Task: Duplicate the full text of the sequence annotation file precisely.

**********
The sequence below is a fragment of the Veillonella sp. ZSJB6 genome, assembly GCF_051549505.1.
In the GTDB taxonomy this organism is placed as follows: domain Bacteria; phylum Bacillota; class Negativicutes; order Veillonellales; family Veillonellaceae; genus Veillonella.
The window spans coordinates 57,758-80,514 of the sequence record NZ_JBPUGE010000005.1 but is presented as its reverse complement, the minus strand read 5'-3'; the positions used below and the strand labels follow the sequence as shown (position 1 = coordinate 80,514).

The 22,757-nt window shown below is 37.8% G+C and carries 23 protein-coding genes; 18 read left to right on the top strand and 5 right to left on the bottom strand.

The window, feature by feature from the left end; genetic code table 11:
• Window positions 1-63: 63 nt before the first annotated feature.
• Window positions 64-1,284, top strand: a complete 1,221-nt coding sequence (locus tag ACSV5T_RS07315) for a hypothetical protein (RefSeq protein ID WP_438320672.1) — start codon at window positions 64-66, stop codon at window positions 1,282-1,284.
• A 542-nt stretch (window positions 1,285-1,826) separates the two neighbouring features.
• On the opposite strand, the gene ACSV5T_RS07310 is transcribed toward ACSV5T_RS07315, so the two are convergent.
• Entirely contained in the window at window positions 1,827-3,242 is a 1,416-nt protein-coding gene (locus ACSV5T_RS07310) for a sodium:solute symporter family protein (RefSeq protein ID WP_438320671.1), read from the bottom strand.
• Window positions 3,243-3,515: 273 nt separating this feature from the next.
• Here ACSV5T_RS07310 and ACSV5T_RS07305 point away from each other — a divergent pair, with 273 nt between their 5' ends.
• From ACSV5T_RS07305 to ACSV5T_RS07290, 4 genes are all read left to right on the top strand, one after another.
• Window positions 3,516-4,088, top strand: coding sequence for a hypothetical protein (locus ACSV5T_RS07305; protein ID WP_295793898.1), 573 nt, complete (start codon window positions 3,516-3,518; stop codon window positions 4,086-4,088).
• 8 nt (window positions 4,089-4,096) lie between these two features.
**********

The sequence below is a fragment of the Veillonella sp. ZSJB6 genome, assembly GCF_051549505.1.
In the GTDB taxonomy this organism is placed as follows: domain Bacteria; phylum Bacillota; class Negativicutes; order Veillonellales; family Veillonellaceae; genus Veillonella.
The window spans coordinates 57,758-80,514 of the sequence record NZ_JBPUGE010000005.1 but is presented as its reverse complement, the minus strand read 5'-3'; the positions used below and the strand labels follow the sequence as shown (position 1 = coordinate 80,514).

The 22,757-nt window shown below is 37.8% G+C and carries 23 protein-coding genes; 18 read left to right on the top strand and 5 right to left on the bottom strand.

The window, feature by feature from the left end; genetic code table 11:
• Window positions 1-63: 63 nt before the first annotated feature.
• Window positions 64-1,284, top strand: a complete 1,221-nt coding sequence (locus tag ACSV5T_RS07315) for a hypothetical protein (RefSeq protein ID WP_438320672.1) — start codon at window positions 64-66, stop codon at window positions 1,282-1,284.
• A 542-nt stretch (window positions 1,285-1,826) separates the two neighbouring features.
• On the opposite strand, the gene ACSV5T_RS07310 is transcribed toward ACSV5T_RS07315, so the two are convergent.
• Entirely contained in the window at window positions 1,827-3,242 is a 1,416-nt protein-coding gene (locus ACSV5T_RS07310) for a sodium:solute symporter family protein (RefSeq protein ID WP_438320671.1), read from the bottom strand.
• Window positions 3,243-3,515: 273 nt separating this feature from the next.
• Here ACSV5T_RS07310 and ACSV5T_RS07305 point away from each other — a divergent pair, with 273 nt between their 5' ends.
• From ACSV5T_RS07305 to ACSV5T_RS07290, 4 genes are all read left to right on the top strand, one after another.
• Window positions 3,516-4,088, top strand: coding sequence for a hypothetical protein (locus ACSV5T_RS07305; protein ID WP_295793898.1), 573 nt, complete (start codon window positions 3,516-3,518; stop codon window positions 4,086-4,088).
• 8 nt (window positions 4,089-4,096) lie between these two features.